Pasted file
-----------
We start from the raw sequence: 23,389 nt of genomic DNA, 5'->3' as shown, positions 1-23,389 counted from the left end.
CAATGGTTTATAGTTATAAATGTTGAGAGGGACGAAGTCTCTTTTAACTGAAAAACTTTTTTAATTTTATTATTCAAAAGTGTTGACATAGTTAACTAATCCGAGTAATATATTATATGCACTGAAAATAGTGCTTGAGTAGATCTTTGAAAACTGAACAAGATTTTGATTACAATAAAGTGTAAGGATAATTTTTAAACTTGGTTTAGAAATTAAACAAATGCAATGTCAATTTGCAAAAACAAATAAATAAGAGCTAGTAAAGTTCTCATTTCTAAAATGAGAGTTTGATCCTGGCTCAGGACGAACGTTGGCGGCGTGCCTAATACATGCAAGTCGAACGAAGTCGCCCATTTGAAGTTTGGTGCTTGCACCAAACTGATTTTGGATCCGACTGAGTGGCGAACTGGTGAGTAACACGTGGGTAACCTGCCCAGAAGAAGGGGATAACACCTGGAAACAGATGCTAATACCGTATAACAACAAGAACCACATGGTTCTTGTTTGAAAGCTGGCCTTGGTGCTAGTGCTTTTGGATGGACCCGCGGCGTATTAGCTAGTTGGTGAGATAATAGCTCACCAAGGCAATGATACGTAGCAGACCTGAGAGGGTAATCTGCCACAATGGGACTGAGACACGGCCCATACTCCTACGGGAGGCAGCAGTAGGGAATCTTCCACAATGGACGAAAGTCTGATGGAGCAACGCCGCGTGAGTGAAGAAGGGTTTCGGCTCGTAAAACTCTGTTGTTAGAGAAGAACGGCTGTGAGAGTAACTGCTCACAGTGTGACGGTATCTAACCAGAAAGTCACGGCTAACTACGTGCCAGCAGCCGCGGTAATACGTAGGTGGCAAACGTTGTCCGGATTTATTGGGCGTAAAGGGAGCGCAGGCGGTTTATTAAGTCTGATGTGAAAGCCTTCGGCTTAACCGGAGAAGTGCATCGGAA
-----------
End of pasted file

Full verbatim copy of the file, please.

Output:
We start from the raw sequence: 23,389 nt of genomic DNA, 5'->3' as shown, positions 1-23,389 counted from the left end.
CAATGGTTTATAGTTATAAATGTTGAGAGGGACGAAGTCTCTTTTAACTGAAAAACTTTTTTAATTTTATTATTCAAAAGTGTTGACATAGTTAACTAATCCGAGTAATATATTATATGCACTGAAAATAGTGCTTGAGTAGATCTTTGAAAACTGAACAAGATTTTGATTACAATAAAGTGTAAGGATAATTTTTAAACTTGGTTTAGAAATTAAACAAATGCAATGTCAATTTGCAAAAACAAATAAATAAGAGCTAGTAAAGTTCTCATTTCTAAAATGAGAGTTTGATCCTGGCTCAGGACGAACGTTGGCGGCGTGCCTAATACATGCAAGTCGAACGAAGTCGCCCATTTGAAGTTTGGTGCTTGCACCAAACTGATTTTGGATCCGACTGAGTGGCGAACTGGTGAGTAACACGTGGGTAACCTGCCCAGAAGAAGGGGATAACACCTGGAAACAGATGCTAATACCGTATAACAACAAGAACCACATGGTTCTTGTTTGAAAGCTGGCCTTGGTGCTAGTGCTTTTGGATGGACCCGCGGCGTATTAGCTAGTTGGTGAGATAATAGCTCACCAAGGCAATGATACGTAGCAGACCTGAGAGGGTAATCTGCCACAATGGGACTGAGACACGGCCCATACTCCTACGGGAGGCAGCAGTAGGGAATCTTCCACAATGGACGAAAGTCTGATGGAGCAACGCCGCGTGAGTGAAGAAGGGTTTCGGCTCGTAAAACTCTGTTGTTAGAGAAGAACGGCTGTGAGAGTAACTGCTCACAGTGTGACGGTATCTAACCAGAAAGTCACGGCTAACTACGTGCCAGCAGCCGCGGTAATACGTAGGTGGCAAACGTTGTCCGGATTTATTGGGCGTAAAGGGAGCGCAGGCGGTTTATTAAGTCTGATGTGAAAGCCTTCGGCTTAACCGGAGAAGTGCATCGGAA